In terms of product design, diametric tolerances of 0.025mm are readily achievable over typical batch runs of well in excess of 500,000. Composite dies and punches enable concentricity between shoulder and minor shank diameters of a similar order to be produced consistently.

Due to the shearing nature of the initial cut off, when the slug is cut prior to being forged, slightly more generous length tolerances are required on the more basic forging machines, eg single die, two blow, typically 0.127mm. But this can be overcome on multi station machines enabling the component to be coined prior to the completion of the forging cycle. The amount of material which can be upset varies by material and forging machine but three diameters is fairly typical up to five and a half with a sliding former.

Extrusions require a lot of forging pressure but this can be significantly reduced if the component can tolerate a 30 extrusion angle. Multi die machines enable this extrusion angle to then be coined in a similar way to the shear angle referred to above. All corners of a cold forged component are subject to natural forging radii due to the nature of the process.

This is a positive benefit in the shank to head areas, as sharp corners tend to set up stress points within the component. This can be a problem when the component fits into a tight tolerance hole as the head will sit proud of the base part because the underhead radius interferes with the edge of the hole. This is a common criticism but is easily overcome by a technique known as reverse countersinking. This maintains the head to shank radius but forms it inside the head, enabling the head to sit flush on the base component.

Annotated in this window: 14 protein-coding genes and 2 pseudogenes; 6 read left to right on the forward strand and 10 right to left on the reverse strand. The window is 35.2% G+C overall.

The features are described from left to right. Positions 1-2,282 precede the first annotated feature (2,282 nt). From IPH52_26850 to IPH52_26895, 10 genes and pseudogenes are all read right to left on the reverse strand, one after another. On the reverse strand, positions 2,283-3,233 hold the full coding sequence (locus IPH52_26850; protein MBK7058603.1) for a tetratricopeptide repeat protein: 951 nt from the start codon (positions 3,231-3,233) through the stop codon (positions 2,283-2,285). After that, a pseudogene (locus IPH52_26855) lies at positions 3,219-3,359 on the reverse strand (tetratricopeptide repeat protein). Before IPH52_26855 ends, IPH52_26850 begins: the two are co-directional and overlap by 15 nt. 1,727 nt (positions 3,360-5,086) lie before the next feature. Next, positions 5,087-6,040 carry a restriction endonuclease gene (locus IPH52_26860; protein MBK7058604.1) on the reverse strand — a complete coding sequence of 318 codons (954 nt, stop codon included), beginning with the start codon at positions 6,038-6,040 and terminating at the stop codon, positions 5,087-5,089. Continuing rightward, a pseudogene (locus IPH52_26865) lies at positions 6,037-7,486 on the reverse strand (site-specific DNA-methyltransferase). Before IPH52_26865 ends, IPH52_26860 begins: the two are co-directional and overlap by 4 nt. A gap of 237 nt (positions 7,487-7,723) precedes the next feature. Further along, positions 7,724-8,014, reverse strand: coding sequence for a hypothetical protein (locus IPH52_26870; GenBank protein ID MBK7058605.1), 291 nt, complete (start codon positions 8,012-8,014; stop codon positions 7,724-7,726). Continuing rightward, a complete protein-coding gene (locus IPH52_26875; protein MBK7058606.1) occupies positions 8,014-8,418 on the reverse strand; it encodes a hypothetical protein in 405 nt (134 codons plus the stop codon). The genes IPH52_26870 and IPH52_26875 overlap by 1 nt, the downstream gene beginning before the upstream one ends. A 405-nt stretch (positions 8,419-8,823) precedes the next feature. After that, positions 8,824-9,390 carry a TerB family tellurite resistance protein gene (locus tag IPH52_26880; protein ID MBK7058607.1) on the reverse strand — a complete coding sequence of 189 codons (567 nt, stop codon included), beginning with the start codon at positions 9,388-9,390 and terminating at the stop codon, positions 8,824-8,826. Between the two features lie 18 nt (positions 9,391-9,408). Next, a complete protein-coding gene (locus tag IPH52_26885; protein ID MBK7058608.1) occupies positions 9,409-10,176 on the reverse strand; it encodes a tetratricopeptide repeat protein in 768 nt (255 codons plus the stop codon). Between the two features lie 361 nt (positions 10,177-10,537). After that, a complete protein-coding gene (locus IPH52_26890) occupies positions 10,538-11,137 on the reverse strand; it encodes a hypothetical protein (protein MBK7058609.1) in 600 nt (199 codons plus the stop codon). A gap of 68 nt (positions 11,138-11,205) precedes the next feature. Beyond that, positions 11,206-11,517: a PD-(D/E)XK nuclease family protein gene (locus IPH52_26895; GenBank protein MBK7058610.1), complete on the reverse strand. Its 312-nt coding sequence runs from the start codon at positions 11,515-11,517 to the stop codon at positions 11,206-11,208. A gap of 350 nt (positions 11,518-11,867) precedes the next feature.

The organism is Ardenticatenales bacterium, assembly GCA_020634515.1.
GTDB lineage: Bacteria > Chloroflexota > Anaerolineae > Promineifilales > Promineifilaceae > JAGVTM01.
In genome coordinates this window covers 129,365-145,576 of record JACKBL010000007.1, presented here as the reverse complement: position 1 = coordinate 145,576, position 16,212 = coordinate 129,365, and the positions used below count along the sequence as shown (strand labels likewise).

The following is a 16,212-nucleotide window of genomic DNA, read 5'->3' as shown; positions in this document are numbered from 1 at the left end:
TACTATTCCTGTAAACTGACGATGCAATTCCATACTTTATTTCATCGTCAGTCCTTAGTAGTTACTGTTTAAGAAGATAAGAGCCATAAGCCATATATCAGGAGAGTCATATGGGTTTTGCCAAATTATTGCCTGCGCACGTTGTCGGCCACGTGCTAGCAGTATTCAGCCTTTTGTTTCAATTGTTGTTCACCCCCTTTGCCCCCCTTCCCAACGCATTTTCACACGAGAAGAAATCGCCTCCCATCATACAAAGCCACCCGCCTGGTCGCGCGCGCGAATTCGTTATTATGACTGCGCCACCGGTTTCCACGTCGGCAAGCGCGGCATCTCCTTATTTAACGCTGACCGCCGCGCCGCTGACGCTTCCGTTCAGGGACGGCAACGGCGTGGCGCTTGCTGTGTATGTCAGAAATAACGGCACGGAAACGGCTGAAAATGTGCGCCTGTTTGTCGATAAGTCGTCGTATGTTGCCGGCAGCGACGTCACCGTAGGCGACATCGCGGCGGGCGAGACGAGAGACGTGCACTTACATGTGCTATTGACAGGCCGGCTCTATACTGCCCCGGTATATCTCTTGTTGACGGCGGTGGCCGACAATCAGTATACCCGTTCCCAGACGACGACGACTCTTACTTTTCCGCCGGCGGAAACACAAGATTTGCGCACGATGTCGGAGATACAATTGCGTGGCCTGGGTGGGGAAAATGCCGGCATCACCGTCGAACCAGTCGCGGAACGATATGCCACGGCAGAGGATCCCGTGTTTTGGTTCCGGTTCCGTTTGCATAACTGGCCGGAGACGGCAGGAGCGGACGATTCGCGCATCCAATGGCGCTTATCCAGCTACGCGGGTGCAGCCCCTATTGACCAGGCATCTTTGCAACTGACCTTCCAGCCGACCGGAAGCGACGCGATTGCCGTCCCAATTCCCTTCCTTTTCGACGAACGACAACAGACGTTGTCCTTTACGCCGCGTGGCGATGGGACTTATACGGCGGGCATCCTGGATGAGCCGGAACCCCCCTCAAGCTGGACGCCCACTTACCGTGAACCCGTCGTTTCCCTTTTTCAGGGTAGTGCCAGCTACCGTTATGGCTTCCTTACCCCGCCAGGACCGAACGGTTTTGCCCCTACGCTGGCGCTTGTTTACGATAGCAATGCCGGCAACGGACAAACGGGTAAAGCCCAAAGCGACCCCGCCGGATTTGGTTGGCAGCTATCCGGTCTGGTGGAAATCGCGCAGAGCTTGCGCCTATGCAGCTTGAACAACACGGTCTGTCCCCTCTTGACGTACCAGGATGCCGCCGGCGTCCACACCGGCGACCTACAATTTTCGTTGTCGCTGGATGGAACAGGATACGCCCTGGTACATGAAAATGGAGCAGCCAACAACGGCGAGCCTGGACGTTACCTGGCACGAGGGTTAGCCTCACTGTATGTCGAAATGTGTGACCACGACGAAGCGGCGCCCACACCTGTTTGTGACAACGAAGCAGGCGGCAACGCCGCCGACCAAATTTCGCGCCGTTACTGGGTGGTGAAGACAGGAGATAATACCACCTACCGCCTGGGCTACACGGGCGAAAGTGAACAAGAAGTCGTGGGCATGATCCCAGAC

Manufacturing speeds vary depending on the component being produced but 350 parts per minute is fairly conservative on relatively simple components. More complex forgings will run at around 200 parts per minute.

It is this speed combined with the inherent strength of the component and the material efficiency (lack of waste in the form of swarf) that makes the economic case for cold forging so attractive.

The economic case becomes irresistible when cold forging is combined with automatic, parts fed, second operations machinery which enables non-forgeable features such as grooves, recesses,cross holes, and flats to be machined into the forging.

An example of this type of work is a product which used to be bar turned and is used on windscreen wiper assemblies. This is now cold forged and then has the grooves and points turned as second operation. The combination approach forging and second operation produces an endless range of possibilities for a wide range of components and design engineers are looking again at the benefits of this process.

Even the humble rivet has undergone a transformation. Fastriv, manufactured by Aylesbury Automation’s Fastener Division, utilises advanced end geometry techniques forged on a six station parts former to produce a self-piercing rivet. It is a substitute for spot welding, producing inherently stronger joints. Fastriv can fix together dissimilar materials such as steel and aluminium, which cannot be spot welded. It can also join pre-coated sheets without damaging the coating on either surface.